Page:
● The Open University (OU) has released its Future of Learning 2070 report, predicting what edtech might look like in 50 years.
● The report includes predictions of AI coaches, full-sensory VR, and ‘brain-to-brain’ learning.
● American trials have shown some basic advances in brain-to-brain learning, transmitting elementary Tetris strategies electronically between participants’ brains.
● Chatbots are already widely in use at universities like Leeds Beckett, where AI programmes assist students with applications during clearing.
● The AI sector – which contributes £184m to the economy and generates £1bn in inward investment – is one of the UK’s most buoyant digital sectors.
● “In terms of setting up the background mechanics to tackle the more pressing issues first, it’s down to the industry experts who are close to the institutions and understand their practices to make this happen.” – Dave Kenworthy, CoSector UoL
● The enormous gap between commercial and educational tech is well-established, and it runs the risk of getting bigger
What’s the issue?
Harold Wilson’s “University of the Air” was the brainchild of sociologist Michael Young, the man who coined the term ‘meritocracy’. In the early days, the OU was rebuffed by many – minister of state Jennie Lee fought hard against her superiors in the Department for Education to get the project off the ground. Her contribution is recognised at the OU’s headquarters in Milton Keynes where a staggering £17m high-technology building bears her name. But the OU was not the result of a fascination with new technology for its own sake – it was the opportunities tech offered for social transformation that galvanised support.
Commissioned to celebrate the 50th anniversary of the Open University (OU), the Future of Learning 2070 report points to an education sector where the traditional rules no longer apply. Classrooms in 50 years’ time will, the report reckons, include brain-to-brain learning, AI coaches and full-sensory virtual learning. Reports like this may be fanciful, but why should that be a bad thing? The OU started with a far-fetched report handed to Wilson and Lee. With the release of this report, perhaps their 50-year-old mission is more achievable than ever.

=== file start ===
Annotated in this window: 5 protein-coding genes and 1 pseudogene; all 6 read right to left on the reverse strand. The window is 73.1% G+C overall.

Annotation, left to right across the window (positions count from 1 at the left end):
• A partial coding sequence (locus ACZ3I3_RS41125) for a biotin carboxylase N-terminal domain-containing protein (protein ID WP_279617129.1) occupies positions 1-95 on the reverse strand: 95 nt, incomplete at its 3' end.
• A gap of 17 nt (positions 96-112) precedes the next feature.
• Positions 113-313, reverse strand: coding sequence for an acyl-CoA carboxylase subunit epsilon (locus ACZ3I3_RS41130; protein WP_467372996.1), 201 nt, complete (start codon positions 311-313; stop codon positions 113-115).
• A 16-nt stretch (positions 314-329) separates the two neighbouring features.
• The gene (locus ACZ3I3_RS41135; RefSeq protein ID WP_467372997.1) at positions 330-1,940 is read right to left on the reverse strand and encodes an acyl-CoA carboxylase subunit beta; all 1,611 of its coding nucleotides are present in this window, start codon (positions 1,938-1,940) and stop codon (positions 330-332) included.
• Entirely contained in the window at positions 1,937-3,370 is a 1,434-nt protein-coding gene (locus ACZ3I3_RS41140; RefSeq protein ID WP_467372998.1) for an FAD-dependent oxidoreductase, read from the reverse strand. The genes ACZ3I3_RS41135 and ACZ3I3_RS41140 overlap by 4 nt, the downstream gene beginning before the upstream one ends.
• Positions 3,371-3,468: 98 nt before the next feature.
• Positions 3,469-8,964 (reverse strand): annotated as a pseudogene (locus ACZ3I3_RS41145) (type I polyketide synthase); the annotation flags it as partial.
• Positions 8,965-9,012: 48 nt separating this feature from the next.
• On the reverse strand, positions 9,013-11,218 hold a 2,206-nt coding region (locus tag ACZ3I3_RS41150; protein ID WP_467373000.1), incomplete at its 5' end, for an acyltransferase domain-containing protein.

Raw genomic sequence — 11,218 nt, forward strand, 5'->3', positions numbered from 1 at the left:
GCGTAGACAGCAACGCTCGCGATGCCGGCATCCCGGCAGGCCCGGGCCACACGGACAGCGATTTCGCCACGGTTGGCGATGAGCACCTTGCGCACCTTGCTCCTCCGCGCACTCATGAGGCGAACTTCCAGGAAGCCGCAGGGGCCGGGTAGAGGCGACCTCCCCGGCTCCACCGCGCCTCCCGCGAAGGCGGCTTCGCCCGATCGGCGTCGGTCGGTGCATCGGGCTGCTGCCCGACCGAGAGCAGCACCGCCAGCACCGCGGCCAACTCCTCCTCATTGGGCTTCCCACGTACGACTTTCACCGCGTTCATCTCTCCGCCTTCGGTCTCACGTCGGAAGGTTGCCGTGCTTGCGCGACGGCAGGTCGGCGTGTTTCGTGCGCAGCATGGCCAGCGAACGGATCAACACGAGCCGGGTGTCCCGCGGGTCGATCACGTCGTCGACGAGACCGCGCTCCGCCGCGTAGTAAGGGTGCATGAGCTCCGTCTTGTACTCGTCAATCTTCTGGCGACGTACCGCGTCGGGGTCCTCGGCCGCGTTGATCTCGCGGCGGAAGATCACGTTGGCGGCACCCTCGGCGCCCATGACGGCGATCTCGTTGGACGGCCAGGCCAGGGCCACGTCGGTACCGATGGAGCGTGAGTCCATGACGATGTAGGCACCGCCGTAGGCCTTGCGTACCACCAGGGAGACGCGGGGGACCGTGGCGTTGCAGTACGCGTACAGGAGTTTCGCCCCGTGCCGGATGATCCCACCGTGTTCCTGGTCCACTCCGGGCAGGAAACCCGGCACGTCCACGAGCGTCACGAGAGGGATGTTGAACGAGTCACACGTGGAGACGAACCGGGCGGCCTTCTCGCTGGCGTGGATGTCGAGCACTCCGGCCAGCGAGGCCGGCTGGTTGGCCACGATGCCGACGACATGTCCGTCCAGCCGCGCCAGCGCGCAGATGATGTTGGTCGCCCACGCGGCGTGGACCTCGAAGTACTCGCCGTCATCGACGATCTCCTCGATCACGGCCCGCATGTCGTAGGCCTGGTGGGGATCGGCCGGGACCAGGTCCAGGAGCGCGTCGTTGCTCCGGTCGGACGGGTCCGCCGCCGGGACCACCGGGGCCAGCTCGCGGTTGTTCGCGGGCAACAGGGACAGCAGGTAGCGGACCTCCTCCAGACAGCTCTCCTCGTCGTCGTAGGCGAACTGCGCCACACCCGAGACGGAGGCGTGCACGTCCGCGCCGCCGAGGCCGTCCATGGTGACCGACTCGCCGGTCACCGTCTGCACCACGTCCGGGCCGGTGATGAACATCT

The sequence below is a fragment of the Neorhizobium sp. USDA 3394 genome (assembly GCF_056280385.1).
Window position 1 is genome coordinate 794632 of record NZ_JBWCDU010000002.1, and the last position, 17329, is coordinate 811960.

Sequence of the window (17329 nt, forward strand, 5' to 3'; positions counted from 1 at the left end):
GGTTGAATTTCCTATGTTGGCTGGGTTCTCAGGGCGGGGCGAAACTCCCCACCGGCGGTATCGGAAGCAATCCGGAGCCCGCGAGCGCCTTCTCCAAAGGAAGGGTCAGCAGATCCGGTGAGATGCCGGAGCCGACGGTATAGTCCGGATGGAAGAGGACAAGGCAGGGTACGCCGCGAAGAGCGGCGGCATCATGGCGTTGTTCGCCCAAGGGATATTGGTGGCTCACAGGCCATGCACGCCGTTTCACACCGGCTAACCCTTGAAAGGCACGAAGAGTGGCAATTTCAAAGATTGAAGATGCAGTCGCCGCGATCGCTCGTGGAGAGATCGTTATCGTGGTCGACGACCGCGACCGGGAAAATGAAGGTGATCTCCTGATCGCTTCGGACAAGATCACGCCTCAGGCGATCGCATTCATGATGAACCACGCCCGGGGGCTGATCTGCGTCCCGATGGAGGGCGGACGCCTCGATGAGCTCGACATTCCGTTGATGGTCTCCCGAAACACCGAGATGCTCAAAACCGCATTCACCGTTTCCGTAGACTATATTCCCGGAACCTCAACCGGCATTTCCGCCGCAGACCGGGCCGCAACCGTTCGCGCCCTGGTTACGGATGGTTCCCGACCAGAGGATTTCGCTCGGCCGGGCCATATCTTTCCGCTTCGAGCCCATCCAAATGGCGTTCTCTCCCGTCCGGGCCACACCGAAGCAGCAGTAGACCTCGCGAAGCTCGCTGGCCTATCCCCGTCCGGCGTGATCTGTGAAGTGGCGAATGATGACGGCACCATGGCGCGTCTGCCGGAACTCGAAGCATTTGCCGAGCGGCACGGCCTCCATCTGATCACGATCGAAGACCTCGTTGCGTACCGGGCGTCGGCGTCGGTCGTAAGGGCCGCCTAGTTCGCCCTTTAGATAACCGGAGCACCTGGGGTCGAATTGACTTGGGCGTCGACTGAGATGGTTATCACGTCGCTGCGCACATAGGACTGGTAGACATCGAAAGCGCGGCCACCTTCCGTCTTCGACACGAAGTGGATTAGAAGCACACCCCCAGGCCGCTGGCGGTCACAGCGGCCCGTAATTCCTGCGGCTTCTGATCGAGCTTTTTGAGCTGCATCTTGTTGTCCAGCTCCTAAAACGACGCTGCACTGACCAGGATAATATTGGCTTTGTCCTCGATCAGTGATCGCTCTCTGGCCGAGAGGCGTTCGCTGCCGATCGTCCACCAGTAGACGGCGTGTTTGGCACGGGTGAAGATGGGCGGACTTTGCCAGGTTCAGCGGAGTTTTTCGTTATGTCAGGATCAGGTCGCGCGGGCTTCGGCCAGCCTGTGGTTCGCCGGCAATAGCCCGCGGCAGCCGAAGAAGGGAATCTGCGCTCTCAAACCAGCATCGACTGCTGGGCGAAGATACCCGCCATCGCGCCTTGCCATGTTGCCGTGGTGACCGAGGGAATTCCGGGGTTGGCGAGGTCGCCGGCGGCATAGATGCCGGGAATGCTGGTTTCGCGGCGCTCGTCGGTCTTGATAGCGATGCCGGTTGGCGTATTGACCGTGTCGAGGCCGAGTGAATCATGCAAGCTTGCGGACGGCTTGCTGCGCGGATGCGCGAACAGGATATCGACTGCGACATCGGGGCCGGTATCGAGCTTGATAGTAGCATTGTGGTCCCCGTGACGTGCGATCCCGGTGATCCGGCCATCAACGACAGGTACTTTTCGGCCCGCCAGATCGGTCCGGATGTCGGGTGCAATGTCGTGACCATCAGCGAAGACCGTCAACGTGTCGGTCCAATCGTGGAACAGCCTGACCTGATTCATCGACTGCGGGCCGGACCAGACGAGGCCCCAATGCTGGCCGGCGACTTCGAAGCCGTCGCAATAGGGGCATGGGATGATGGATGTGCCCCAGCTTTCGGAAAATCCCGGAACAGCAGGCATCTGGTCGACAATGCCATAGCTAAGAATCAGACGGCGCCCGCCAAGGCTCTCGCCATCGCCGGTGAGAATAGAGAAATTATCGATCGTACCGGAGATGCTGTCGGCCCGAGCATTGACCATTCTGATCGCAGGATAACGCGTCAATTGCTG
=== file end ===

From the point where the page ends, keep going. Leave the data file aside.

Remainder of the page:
What has happened so far?
The report is penned by leading OU academics and considers the edtech applications of brain-to-brain communication, the AI coach and virtual reality. Brain-to-brain communication may seem fanciful, but perhaps that is why so much energy has been expended on its development. Prof John Domingue, director of the Knowledge Media Institute at OU, predicts students will gain the ability to “understand a new language, to play musical instruments or diagnose a disease” with the non-verbal assistance of a teacher.
Whilst unquestionably fascinating, virtual reality and artificial intelligence could be a long way off being adopted on a widespread scale. Dave Kenworthy, director of digital services at CoSector
In the last few years, science journals have included many (mainly American) studies on the topic. In 2015, at the Center for Sensorimotor Neural Engineering of the University of Washington, scientists demonstrated that simple thoughts could be transmitted electronically. Using a cap studded with electrodes, scientists measured tiny changes in brain activity. A participant was asked questions, and answered “yes” or “no” by looking at two different colour strobe lights. The ‘yes’ light flashed 13 times a second, and the ‘no’ light flashed 12 times a second – these tiny differences are not noticeable to the naked eye but triggered different neurons to fire. That change in brain activity could be interpreted and sent via the internet.
In the same year, the same institute connected three participants to solve a Tetris game. Monitors measured magnetic stimulation at the occipital cortex of two participants, then integrated the two decisions and transmitted it to a third participant. Using these two viewpoints, the receiver could take decisions on how to fit the Tetris blocks together. This experiment offers an opportunity for collaborative problem-solving on a scale never before seen. Using two senders instead of one increased the accuracy of the receiver – across five experiments, the success rate averaged 0.813.
Domingue wrote in the AI coach section of the report: “I believe that the concept of ‘self-hacking’ will emerge… at some point, it is entirely feasible that AI algorithms will know us better than we know ourselves. With the masses of ingested and analysed data, AI systems will have an understanding of how we are motivated and triggers for changes in our emotional state.” He predicts that soon 24-hour supervisors will shape our study behaviour, perhaps even influencing our mood to make us want to study.